Mayan Food is part of the Mayan culture which is still alive today, and many people in Yucatan Mexico are proud to be part of this culture.
Due to the fact that for many years we were totally disconnected from the rest of Mexico, traditional Yucatecan food is absolutely unique.
With a more European and Caribbean flavor, it is not very common in other parts of Mexico. It is considered an un-mexican food by many people.
The opposite is also true; many dishes from the traditional Mexican cuisine (as we know it in the United States) were not as popular in Yucatan twenty five years ago, since then many people from the northern Mexican states have relocated to Yucatan.
Chef Brent Marsh, a native of New Zealand, who lives in the colonial city of Merida Yucatan , captured the essence of the differences that exist between Yucatecan cuisine and traditional Mexican cuisine. He said “It’s kind of like two separate cultures sharing a flag”
Yucatan offers a great number of Yucatecan Mayan Food Restaurants where you can taste these delicious traditional Mayan dishes.
The main ingredients of Ancient Mayan dishes were and still are corn / maize, black beans and squash.
This basic diet has remained the same for centuries. It also includes fruits and vegetables known to most of the world such as avocado, pumpkin, papaya and mango to name a few.
Included in their diet were exotic fruits only grown in tropical climates such as: guanabana, pitahaya, mamey, sour orange, sapote, saramuyo and nance among many others.
The Mayans did not eat meat often, however, when they did, they ate deer, wild pheasant, monkey, iguana, rattle snake, wild boar and wild turkey among other animals.
They also raised turkeys and a hairless kind of dog exclusively for food. They were unfamiliar with cattle as we know it.
Yucatan is known as the land of the pheasant and the deer, due to the fact that these species were abundant in the Yucatan Peninsula and these animals were some of the main ingredients in Mayan Food.
Many Mayan recipes called for this kind of meat, although currently they have been substituted with pork and turkey.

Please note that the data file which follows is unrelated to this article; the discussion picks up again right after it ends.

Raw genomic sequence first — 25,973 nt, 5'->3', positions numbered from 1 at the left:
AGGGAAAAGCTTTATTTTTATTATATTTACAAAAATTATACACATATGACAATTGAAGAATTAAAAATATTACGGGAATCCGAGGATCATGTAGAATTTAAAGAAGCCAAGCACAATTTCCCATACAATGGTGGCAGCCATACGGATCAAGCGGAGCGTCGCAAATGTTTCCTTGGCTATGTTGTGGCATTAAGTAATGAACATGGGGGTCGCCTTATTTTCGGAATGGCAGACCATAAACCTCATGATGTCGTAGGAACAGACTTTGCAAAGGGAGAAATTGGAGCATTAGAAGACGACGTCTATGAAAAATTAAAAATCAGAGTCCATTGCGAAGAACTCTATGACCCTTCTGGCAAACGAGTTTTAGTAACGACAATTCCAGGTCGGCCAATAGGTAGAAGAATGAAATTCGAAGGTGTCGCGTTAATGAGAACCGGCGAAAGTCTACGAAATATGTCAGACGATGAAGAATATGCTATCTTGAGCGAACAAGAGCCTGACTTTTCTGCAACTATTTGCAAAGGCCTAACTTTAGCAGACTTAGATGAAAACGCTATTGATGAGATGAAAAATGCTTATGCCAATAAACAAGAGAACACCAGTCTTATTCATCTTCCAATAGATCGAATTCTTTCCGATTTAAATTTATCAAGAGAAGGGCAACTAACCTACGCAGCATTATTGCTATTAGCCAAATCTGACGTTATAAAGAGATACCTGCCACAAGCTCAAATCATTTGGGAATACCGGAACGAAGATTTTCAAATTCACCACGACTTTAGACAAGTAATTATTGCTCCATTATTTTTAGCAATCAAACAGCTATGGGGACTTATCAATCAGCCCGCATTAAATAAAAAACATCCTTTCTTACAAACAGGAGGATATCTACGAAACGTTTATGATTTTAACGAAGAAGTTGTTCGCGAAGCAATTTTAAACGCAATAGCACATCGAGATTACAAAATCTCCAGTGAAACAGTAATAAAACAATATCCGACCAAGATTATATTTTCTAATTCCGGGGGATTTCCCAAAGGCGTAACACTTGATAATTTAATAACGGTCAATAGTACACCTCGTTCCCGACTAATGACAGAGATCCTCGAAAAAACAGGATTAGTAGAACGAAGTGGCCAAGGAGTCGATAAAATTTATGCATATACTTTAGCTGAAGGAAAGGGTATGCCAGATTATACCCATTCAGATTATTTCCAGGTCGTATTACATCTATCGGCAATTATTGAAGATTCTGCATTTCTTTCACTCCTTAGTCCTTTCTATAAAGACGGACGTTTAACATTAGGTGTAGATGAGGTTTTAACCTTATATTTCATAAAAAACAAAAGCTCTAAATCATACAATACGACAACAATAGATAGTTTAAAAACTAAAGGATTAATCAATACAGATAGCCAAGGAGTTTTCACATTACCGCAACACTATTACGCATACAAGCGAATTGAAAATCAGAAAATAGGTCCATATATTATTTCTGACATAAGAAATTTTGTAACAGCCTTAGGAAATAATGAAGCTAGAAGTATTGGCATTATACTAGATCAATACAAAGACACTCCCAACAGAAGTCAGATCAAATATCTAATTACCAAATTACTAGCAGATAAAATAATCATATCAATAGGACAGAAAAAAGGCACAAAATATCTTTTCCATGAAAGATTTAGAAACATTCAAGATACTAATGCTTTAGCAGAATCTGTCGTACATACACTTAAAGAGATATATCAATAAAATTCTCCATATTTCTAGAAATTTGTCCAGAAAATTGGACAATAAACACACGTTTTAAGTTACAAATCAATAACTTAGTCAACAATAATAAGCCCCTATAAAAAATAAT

The pheasant which is a relative of the peacock as we know it, is currently extinct due to unlimited hunting privileges, and can only be seen at the zoo. Deer hunting is not allowed anymore.
Thirty years ago, deer meat (venison) was still a part of Yucatecan Mayan cuisine.
When I was
growing up in Merida Yucatan, my best buddies lived next door, and it so
happened that their parents owned a cattle ranch in a little town called
Buczotz. A three hour drive from where we lived.
I was usually invited along with other friends from the block to go with them during our spring and summer vacations.
We took our slingshots with us, because we liked to go hunting in the woods; iguanas, rabbits and everything that crossed our paths.
Well on this particular day I didn’t feel inclined to go hunting with my friends so I stayed at the ranch swinging in my hammock and educating myself reading Superman comic books.
When they came back they brought with them an enormous, quite ugly, dead iguana, which they threw on my lap.
I was disgusted and horrified at having that thing on top of me, thankfully they took it off. I thought that was the end of it until the cook called us for dinner............
All the people that worked at the ranch were from Mayan descent,
and were really experts at cooking Mayan Meals.
Anyway, we all went to the dining room and there in the middle of the table were two large serving platters with delicious looking food, which I mistook for chicken, anyway, that's what they told me it was when I asked.
I was so hungry, I served myself twice and it was actually really good, the only strange thing was that the bones were very small, but, I didn’t give it much thought while I was eating.
It wasn’t until after we finished eating, that we were told that what we really had for dinner was the iguana that had been caught earlier that day, needless to say, a couple of my friends and I went outside with the picture of the dead iguana in our minds, and let's just say we didn't keep it in our stomachs.
Today I wish I hadn't done that. It really was an educating experience, my first Ancient Mayan Food; well..... I was only fifteen.